Since he was a graduate student, Armando Solar-Lezama, an associate professor in MIT’s Department of Electrical Engineering and Computer Science, has been working on a programming language called Sketch, which allows programmers to simply omit some of the computational details of their code. Sketch then automatically fills in the gaps.

Computer game characters become more human-like by gossiping and lying

'In today's computer games, we often see a goal-driven dialogue where the player is limited to a number of predefined response alternatives. In my research, I study how we can use language technology to create more socially driven dialogues in games, with characters who can understand natural language.

New fast and furious black hole found

A team of Australian and American astronomers have been studying nearby galaxy M83 and have found a new superpowered small black hole, named MQ1, the first object of its kind to be studied in this much detail.

Detection of water vapor in the atmosphere of a hot jupiter

Although liquid water covers a majority of Earth's surface, scientists are still searching for planets outside of our solar system that contain water. Researchers at Caltech and several other institutions have used a new technique to analyze the gaseous atmospheres of such extrasolar planets and have made the first detection of water in the atmosphere of the Jupiter-mass planet orbiting the nearby star tau Boötis.

Claim: Food production in the northeastern US may need to change if climate does

If significant climate change occurs in the United States it may be necessary to change where certain foods are produced in order to meet consumer demand.

Peat soils as gigantic batteries?!

Researchers from ETH Zurich and the University of Tubingen describe a process that suppresses the formation of methane in soils that are rich in humic substances. For this process to work, the soils need to switch between having no oxygen and having oxygen.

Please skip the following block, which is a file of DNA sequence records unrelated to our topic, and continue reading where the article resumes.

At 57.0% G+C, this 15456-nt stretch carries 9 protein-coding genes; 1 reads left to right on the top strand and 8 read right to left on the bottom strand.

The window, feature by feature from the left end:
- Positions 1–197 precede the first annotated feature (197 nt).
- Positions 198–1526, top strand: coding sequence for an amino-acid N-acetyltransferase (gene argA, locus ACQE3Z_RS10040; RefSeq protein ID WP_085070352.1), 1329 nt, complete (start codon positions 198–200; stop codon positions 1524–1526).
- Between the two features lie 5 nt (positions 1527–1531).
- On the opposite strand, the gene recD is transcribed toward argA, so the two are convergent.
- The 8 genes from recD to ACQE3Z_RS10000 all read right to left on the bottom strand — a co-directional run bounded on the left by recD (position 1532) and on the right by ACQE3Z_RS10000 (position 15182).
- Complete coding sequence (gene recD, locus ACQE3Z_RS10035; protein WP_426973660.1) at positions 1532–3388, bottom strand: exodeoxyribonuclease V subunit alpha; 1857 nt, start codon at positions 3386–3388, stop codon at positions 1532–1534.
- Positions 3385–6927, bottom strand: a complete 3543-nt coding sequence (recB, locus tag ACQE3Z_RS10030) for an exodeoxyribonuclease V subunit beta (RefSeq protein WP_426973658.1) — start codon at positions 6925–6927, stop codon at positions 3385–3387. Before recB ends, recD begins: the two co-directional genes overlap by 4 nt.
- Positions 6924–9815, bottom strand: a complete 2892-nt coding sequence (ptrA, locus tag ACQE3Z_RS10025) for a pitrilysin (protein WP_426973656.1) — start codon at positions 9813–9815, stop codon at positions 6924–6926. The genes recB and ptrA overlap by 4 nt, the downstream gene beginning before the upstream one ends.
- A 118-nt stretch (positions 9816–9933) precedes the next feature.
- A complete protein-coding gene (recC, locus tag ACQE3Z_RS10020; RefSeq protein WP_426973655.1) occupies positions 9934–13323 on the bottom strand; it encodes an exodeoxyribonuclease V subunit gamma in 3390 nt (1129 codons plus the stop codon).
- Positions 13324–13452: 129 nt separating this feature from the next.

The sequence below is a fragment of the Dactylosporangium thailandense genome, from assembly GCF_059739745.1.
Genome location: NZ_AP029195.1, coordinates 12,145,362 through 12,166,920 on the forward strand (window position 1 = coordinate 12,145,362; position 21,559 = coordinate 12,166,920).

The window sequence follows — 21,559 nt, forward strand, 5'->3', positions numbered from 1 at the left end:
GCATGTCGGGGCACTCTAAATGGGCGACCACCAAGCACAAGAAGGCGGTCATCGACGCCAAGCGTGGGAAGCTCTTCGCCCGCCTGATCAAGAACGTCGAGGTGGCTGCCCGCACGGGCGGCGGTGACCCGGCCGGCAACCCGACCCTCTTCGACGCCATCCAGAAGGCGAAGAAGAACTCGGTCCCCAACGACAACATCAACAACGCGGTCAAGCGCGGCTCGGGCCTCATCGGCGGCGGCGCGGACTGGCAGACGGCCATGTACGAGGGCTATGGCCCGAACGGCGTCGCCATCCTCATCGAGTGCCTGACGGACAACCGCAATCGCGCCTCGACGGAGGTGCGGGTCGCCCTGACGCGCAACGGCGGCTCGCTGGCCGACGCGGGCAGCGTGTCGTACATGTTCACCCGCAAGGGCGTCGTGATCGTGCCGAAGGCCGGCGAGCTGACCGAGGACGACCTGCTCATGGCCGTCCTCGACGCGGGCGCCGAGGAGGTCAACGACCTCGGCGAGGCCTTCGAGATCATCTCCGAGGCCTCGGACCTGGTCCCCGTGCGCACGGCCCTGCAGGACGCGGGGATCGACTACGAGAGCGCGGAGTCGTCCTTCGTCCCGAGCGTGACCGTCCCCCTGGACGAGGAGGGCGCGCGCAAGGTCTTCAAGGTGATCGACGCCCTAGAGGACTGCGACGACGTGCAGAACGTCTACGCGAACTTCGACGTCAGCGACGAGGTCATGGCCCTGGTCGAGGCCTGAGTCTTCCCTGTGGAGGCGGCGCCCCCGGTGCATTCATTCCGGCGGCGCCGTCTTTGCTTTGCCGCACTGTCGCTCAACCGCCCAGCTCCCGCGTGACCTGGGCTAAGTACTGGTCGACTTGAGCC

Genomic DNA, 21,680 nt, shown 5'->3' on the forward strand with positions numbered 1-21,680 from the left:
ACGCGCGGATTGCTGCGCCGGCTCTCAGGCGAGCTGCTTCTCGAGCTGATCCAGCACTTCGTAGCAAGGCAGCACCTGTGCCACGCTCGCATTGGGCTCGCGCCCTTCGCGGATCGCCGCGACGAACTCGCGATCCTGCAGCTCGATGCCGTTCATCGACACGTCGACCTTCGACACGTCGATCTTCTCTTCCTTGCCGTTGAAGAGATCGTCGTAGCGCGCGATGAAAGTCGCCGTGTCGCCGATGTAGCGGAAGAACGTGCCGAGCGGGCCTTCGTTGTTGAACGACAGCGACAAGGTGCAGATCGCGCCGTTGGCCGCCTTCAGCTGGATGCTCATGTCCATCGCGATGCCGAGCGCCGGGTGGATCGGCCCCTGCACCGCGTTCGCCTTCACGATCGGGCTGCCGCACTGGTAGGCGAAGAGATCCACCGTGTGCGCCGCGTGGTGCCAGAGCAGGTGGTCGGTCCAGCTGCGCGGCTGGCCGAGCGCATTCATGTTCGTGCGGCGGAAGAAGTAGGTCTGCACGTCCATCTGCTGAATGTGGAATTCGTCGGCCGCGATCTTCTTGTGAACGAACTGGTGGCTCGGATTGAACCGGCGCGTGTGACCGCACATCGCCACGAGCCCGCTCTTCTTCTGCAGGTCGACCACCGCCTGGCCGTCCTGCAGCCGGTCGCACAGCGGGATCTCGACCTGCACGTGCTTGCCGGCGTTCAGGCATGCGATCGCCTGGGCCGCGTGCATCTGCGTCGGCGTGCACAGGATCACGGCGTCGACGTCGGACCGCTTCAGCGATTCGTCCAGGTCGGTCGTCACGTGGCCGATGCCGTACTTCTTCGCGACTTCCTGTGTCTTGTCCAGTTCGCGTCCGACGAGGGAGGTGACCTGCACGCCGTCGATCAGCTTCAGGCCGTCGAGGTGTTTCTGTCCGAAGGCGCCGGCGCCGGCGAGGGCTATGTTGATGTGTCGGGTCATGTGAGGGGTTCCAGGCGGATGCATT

Improving solar power’s efficiency

First Solar is apparently inching toward manufacturing some silicon solar products, but that doesn’t mean the company’s bread and butter, cadmium-telluride (CdTe) cells, are taking a back seat. Not if this news is any indication: a new CdTe cell conversion record of 20.4 percent.

Battery-free technology brings gesture recognition to all devices

Mute the song playing on your smartphone in your pocket by flicking your index finger in the air, or pause your “This American Life” podcast with a small wave of the hand.

Closest, brightest supernova in decades is also a little weird

A bright supernova discovered only six weeks ago in a nearby galaxy is provoking new questions about the exploding stars that scientists use as their main yardstick for measuring the universe.

NASA's Kepler finds 715 new worlds

Earlier this week, NASA's Kepler mission announced the discovery of 715 new planets. These newly-verified worlds orbit 305 stars, revealing multiple-planet systems much like our own solar system.